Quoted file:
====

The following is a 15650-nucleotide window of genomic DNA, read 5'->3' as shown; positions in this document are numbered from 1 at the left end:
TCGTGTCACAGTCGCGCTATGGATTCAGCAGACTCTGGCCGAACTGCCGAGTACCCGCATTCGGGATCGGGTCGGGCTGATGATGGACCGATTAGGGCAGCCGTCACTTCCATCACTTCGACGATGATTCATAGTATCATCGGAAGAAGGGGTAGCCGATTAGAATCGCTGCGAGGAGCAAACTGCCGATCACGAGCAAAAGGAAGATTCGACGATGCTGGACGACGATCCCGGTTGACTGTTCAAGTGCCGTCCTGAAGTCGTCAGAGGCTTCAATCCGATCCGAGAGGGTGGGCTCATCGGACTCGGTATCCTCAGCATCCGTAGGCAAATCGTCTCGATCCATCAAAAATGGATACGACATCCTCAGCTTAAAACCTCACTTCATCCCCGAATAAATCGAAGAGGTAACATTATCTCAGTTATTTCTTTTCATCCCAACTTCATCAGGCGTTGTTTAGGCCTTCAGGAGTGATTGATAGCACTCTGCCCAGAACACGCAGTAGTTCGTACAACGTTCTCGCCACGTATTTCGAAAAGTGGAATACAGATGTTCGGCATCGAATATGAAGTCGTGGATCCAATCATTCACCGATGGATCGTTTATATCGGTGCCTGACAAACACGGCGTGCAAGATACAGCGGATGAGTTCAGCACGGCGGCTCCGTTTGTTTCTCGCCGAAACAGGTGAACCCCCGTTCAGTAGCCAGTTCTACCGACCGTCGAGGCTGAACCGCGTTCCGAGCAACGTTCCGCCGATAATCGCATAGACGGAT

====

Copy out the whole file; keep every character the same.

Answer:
The following is a 15650-nucleotide window of genomic DNA, read 5'->3' as shown; positions in this document are numbered from 1 at the left end:
TCGTGTCACAGTCGCGCTATGGATTCAGCAGACTCTGGCCGAACTGCCGAGTACCCGCATTCGGGATCGGGTCGGGCTGATGATGGACCGATTAGGGCAGCCGTCACTTCCATCACTTCGACGATGATTCATAGTATCATCGGAAGAAGGGGTAGCCGATTAGAATCGCTGCGAGGAGCAAACTGCCGATCACGAGCAAAAGGAAGATTCGACGATGCTGGACGACGATCCCGGTTGACTGTTCAAGTGCCGTCCTGAAGTCGTCAGAGGCTTCAATCCGATCCGAGAGGGTGGGCTCATCGGACTCGGTATCCTCAGCATCCGTAGGCAAATCGTCTCGATCCATCAAAAATGGATACGACATCCTCAGCTTAAAACCTCACTTCATCCCCGAATAAATCGAAGAGGTAACATTATCTCAGTTATTTCTTTTCATCCCAACTTCATCAGGCGTTGTTTAGGCCTTCAGGAGTGATTGATAGCACTCTGCCCAGAACACGCAGTAGTTCGTACAACGTTCTCGCCACGTATTTCGAAAAGTGGAATACAGATGTTCGGCATCGAATATGAAGTCGTGGATCCAATCATTCACCGATGGATCGTTTATATCGGTGCCTGACAAACACGGCGTGCAAGATACAGCGGATGAGTTCAGCACGGCGGCTCCGTTTGTTTCTCGCCGAAACAGGTGAACCCCCGTTCAGTAGCCAGTTCTACCGACCGTCGAGGCTGAACCGCGTTCCGAGCAACGTTCCGCCGATAATCGCATAGACGGAT